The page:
Finger pollination of cherries in southern California

Okay, this is probably too early to celebrate, but not to early to at least point out a possible solution to getting our cherries to fruit in San Diego/southern California.

Dave Wilson has 3 low chill cultivars (Minnie Royal, Royal Crimson, and Royal Lee), arboreumco has sold the Cristobalina, and the UC system produced a couple lower chill options (Brooks and Coral). Laguna Hills Nursery tried Lapins in the 80s and discovered it fruited, not perfectly but enough and many other nurseries carry it here now.

There is extensive experience of disappointment over the years among the southern California backyard growers, though also some great success, mainly with the Dave Wilson cultivars.

In his 1921 work California Fruits, Ed Wickson has a section called “Delayed Fruiting of Cherry Trees” and says even in perfect soil sometimes the grower “will often have many years of disappointment from falling blossoms and fruit. During this time the trees will be making marvelous wood growth and this apparently suppresses the fruiting function.” He lists some options and then says “sometimes the non-bearing of the cherry is inexplicable.” So maybe we just have to be patient and let the trees reach maturity?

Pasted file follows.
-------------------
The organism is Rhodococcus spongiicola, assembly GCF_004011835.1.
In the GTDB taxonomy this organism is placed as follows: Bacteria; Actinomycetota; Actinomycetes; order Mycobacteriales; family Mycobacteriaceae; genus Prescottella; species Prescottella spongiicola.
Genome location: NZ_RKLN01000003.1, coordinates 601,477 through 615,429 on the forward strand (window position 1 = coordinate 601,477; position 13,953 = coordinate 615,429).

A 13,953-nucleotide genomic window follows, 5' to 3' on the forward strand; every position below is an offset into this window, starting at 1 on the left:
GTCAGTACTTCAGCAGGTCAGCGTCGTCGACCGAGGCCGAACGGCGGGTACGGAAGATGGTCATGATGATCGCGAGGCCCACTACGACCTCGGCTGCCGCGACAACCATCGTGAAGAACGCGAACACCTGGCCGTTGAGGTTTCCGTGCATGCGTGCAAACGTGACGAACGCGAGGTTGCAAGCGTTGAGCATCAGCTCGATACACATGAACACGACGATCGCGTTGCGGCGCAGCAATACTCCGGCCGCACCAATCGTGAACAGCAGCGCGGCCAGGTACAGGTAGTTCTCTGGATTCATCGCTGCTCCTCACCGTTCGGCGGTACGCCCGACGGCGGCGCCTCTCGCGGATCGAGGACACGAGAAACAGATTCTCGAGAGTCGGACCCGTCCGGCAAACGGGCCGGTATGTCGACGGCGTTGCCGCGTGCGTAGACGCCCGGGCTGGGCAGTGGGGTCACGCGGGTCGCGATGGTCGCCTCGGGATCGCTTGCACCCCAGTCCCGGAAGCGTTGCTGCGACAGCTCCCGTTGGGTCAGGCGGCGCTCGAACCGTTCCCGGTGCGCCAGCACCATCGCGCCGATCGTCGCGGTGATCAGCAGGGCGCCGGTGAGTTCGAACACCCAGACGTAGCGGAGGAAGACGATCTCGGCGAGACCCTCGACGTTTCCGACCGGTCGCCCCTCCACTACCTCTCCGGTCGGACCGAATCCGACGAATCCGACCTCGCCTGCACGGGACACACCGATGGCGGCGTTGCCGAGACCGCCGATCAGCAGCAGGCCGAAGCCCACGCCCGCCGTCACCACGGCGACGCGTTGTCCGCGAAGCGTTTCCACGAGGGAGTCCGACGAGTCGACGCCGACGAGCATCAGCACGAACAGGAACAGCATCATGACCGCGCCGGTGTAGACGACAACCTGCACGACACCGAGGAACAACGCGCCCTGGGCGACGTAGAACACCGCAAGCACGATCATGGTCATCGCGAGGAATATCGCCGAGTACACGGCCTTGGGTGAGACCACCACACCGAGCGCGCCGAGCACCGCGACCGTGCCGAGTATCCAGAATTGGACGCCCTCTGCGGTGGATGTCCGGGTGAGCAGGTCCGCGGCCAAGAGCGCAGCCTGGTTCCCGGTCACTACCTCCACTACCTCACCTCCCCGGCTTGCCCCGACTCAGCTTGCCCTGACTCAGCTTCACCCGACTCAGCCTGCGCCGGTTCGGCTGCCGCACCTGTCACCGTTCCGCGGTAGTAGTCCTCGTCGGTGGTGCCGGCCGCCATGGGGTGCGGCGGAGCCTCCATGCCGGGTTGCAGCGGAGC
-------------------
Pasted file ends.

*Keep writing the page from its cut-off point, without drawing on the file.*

Another thing I noticed on my trees was the bees largely ignore the cherry blossoms, or they sample one or two to see what they are like and then take off. I worried that ants were eating all the nectar so I put up the low dose boric acid baits. But while I waited for that I wanted the early blossoms to pollinate, so I hand pollinated.

At first I used a small paintbrush that I used each morning. Then I got tired of that and just did finger pollination. It was really easy to get all the flowers, much faster.

Maybe this is just coincidence but it seems like the early flowers from a couple weeks ago are already fruiting. I will attach the photo below.

Here are the photos. Already exceeds my entire crop last year! And the rest of the trees are blossoming in the apical areas. Not sure if it was the weather or the finger pollination but so far so good!


Good info to know. I have the 3 Dave Wilson low chill cultivars, along with Lapins and Craig’s Crimson. All but one of them were planted a year ago, and the Royal Crimson is brand new. One of the cherries planted last year just opened its first bud yesterday.


I got rid of my ants with boric acid. The bees still prefer anything but cherries (apricots, borage, avocado flowers, acacia, ceanothus, broccoli, anything). But now when a bee makes a rare visit to the cherries, it stays and actually drinks something. My theory remains that ants are one of the reasons So Cal gets poor cherry production. They steal the nectar and keep bees away. Here is a happy bee drinking nectar now that ants are gone: